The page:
Brazil battles spread of "mad soy disease"
2. Mad soy disease hits Brazil farmers
NOTE: Approximately 50% of the soy fields in the Northern Region of Mato Grosso, Brazil are currently cultivated with GM varieties.
Previously, Asian rust disease has proved a problem in Brazilian soy. Now a second disease, "mad soy disease", is devastating soy crops.
There are two prime suspects in this case.
(i) Glyphosate herbicide: GM soy is sprayed with glyphosate. There is a well-documented link between glyphosate and increased plant diseases. Don Huber, plant pathologist and professor emeritus at Purdue University, said, “There are more than 40 diseases reported with use of glyphosate, and that number keeps growing as people recognize the association [between glyphosate and disease].” This may be in part because the reduced nutrient uptake caused by glyphosate makes plants more susceptible to disease.--"GM Soy: Sustainable? Responsible?" Summary, p. 5, http://www.gmwatch.eu/component/content/article/12479-reports-reports
(ii) No-till farming: GM soy is usually grown in a farming system called no-till, in which farmers avoid ploughing and control weeds through glyphosate herbicide. Studies have found that no-till encourages plant pests and diseases, which thrive in the crop residue left on the soil. The link between no-till and increased pest and disease problems has been well documented in studies in South America and elsewhere.--"GM Soy: Sustainable? Responsible?" Summary, p. 6, http://www.gmwatch.eu/component/content/article/12479-reports-reports
1. Brazil battles spread of 'mad soy disease'
Agrimoney.com, 5 October 2010
You will have heard of mad cow disease.
Now "mad soy disease", is troubling farmers and scientists in Brazil, where it causes yield losses of up to 40%, and is expanding out of its stronghold in the north of the country. And, like its bovine namesake, it is incurable.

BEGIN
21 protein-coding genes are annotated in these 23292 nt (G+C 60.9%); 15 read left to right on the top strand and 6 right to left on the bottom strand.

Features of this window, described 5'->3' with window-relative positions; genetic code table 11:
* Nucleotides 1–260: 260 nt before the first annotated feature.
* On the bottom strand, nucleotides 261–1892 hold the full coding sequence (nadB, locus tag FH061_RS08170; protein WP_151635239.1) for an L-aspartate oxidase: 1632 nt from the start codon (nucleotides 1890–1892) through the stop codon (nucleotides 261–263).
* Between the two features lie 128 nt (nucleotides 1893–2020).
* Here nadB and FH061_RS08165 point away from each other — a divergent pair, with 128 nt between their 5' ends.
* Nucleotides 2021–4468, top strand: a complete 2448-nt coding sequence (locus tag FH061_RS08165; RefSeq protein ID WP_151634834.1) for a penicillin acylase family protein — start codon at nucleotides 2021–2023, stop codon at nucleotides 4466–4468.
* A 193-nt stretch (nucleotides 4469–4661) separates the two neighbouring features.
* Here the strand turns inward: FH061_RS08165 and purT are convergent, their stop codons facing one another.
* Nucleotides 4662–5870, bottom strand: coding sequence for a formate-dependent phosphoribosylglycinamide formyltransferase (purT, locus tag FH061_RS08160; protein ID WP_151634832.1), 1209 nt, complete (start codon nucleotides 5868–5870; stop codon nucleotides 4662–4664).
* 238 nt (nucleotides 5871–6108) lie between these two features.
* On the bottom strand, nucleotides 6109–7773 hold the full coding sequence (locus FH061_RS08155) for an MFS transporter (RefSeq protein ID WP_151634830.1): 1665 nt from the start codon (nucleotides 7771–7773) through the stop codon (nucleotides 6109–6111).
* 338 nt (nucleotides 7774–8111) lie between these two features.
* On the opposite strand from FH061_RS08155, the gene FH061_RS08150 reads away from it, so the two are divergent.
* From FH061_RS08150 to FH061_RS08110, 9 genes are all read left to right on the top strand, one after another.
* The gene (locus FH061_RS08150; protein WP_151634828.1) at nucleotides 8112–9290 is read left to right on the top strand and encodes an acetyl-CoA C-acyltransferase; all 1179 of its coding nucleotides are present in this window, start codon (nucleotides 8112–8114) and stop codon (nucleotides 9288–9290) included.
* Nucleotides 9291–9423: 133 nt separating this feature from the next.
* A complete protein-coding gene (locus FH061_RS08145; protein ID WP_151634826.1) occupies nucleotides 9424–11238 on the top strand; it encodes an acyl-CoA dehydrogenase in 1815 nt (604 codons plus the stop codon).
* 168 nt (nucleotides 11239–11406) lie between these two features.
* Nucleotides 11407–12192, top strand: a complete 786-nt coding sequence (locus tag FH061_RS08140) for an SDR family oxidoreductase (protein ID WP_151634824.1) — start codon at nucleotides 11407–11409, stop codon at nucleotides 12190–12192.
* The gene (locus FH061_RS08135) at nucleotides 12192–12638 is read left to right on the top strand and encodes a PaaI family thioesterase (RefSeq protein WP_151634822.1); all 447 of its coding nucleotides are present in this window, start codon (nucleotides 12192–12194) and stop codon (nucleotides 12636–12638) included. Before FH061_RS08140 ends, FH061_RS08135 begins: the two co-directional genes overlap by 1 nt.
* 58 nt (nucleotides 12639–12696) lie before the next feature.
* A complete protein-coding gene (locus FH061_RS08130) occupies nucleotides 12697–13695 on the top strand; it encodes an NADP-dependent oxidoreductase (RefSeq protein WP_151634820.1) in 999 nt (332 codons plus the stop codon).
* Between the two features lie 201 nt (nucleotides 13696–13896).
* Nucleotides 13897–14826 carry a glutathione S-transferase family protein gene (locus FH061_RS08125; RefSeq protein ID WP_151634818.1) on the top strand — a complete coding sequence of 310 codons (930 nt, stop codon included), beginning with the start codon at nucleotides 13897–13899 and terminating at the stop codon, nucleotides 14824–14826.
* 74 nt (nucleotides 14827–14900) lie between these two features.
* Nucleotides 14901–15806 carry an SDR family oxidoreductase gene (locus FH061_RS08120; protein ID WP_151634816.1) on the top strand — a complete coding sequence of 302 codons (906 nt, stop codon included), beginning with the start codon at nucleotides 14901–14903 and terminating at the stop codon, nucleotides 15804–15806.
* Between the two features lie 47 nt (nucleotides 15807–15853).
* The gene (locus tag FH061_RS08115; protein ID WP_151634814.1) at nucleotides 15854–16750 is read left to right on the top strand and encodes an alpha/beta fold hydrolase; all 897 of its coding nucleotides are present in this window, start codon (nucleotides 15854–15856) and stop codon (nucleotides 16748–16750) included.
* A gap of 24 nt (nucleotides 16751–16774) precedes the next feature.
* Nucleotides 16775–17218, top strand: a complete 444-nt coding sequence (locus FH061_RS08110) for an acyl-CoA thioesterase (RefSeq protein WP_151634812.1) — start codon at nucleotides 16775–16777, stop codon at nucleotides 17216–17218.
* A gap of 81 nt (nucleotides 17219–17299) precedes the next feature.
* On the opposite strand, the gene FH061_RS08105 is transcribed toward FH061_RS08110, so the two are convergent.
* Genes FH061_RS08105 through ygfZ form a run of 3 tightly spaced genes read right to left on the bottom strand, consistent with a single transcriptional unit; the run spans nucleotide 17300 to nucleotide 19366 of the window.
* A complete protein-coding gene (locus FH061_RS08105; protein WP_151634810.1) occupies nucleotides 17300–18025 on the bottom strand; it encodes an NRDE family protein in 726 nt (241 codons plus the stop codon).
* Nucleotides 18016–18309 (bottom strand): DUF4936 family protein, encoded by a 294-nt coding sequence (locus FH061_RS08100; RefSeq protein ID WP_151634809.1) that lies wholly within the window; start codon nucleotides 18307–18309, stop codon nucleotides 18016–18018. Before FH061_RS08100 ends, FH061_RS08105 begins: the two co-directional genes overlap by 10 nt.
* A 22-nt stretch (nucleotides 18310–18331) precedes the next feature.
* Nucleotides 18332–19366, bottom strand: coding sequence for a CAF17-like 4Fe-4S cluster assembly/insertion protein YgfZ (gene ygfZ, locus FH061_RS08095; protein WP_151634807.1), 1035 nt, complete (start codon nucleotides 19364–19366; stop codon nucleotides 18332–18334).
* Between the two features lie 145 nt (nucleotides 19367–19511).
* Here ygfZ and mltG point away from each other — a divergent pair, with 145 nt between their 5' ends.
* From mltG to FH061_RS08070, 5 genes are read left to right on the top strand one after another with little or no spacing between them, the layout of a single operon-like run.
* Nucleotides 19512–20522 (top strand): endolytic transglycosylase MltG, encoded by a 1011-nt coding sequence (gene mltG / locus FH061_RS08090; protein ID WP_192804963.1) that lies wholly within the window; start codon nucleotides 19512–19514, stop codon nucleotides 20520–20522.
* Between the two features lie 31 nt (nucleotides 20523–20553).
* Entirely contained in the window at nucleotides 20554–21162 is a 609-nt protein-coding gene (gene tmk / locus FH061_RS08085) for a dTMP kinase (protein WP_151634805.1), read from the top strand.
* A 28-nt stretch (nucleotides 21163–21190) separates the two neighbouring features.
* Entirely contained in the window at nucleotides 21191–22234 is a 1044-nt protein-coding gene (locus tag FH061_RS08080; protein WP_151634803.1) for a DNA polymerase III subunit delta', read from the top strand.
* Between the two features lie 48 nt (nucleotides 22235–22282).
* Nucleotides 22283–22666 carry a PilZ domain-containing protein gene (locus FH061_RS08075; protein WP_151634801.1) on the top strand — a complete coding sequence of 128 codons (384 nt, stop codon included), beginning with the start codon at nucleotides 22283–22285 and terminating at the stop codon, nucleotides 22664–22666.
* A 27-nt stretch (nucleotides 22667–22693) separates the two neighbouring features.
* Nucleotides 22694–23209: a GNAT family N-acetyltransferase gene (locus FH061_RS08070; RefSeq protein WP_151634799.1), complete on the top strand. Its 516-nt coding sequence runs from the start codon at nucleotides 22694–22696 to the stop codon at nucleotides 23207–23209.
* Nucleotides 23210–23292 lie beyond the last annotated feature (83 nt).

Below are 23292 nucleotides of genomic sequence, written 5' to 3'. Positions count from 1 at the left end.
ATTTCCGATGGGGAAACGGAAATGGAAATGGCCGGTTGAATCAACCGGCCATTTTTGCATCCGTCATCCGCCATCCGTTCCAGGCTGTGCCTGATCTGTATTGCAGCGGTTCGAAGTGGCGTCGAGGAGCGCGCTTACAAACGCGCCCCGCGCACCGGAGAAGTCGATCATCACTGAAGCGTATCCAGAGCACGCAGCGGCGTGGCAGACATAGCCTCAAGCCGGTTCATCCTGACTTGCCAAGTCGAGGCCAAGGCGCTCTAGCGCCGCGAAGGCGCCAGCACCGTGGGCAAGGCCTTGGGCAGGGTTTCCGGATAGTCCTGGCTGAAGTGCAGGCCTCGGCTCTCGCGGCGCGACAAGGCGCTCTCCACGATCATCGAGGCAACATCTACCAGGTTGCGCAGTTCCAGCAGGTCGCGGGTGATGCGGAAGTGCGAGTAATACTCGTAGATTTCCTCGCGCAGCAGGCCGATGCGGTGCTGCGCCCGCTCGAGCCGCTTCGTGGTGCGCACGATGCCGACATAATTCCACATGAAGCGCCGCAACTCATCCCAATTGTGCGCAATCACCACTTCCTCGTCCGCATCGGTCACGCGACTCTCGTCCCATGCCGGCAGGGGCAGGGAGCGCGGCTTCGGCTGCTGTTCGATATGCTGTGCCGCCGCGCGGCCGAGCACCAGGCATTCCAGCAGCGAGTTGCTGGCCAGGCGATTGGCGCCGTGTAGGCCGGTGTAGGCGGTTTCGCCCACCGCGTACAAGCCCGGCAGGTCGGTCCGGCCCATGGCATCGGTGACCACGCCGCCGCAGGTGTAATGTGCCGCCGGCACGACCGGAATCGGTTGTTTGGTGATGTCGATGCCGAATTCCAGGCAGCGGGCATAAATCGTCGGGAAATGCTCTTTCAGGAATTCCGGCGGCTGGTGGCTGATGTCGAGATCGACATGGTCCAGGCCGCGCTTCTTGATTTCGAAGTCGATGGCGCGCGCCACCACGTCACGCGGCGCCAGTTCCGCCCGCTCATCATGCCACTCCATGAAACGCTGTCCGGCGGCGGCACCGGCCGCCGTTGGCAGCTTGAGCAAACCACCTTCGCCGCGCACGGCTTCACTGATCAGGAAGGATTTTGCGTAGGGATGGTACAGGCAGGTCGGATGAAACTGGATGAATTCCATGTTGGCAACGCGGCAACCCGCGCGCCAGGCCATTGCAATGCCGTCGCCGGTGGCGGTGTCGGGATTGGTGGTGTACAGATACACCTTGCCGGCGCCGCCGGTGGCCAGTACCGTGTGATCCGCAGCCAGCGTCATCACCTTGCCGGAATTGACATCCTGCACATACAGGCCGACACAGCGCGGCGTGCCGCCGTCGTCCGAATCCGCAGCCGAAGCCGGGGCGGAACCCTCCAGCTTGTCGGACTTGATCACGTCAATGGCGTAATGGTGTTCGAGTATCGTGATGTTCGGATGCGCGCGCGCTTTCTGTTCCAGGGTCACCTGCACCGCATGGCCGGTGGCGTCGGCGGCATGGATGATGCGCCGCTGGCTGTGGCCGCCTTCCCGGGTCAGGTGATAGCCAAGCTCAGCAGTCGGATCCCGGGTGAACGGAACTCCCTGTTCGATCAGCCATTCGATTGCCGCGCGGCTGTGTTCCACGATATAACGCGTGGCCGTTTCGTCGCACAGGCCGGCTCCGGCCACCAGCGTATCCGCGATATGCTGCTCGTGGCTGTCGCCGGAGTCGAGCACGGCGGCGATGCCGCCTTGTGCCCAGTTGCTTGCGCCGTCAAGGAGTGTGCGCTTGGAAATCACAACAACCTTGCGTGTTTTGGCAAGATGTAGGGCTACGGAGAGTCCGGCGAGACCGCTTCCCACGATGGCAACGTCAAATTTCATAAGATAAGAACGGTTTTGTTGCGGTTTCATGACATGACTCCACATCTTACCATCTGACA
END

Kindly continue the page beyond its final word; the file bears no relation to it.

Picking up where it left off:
Indeed, its growing occurrence in Mato Grosso state, which produces nearly 30% of Brazil's soybean crop, has "brought this issue to the forefront", US Department of Agriculture staff said.
"In past years, the anomaly affected soybeans in hot northern growing regions on a sporadic basis, but is now extending to more southern temperate growing regions with increased prevalence overall," they said.
The disease is "manifested through an endless vegetative cycle" meaning that the maturation of infected plants is retarded. Typically, they produce deformed pods with fewer beans in each.
It is in fact the second mad soy disease to be identified, after a previous ailment which caused similar symptoms, was proven to be insect borne, and is now under control.
However, while scientists believe that that mad soy disease 2, or soja louca 2 as it is known in Brazil, is linked to mites encouraged by low-till farming methods, the link has not been proven.
"There are no known effective treatments," the USDA staff said.
2. Mad Soy Disease Hits Brazil Farmers
DTN Progressive Farmer
August 19, 2010
While Asian rust disease has been the biggest threat to Brazilian soybean production in recent years, farmers may soon have a new disease to contend with.
The latest anomaly, known as Mad Soy disease, caused losses of up to 40 percent in some areas of the country this season, most notably in the states of Mato Grosso, Tocantins and Goias.
The new disease, whose origin is still unknown, prevents soybeans from maturing with plants remaining green until they eventually rot in the field.
Other symptoms include thinning of the top leaves and thickening and deformation of the stem. Leaves also have a darker color compared to healthy plants as well as deformed pods, with fewer grains.
Researchers have yet to find a cure for the disease, as they are still unsure what causes it. The prime suspects at the moment are black mites found in stubble when soybeans are grown in no-till production systems.
One positive compared to Asian rust, though, is that the disease is not easily transmitted. It is mostly present in warm conditions and requires physical contact from infected plants to spread.
Asian rust, on the other hand, can be carried several hundred miles by infected spores travelling through the air, making it very difficult to contain.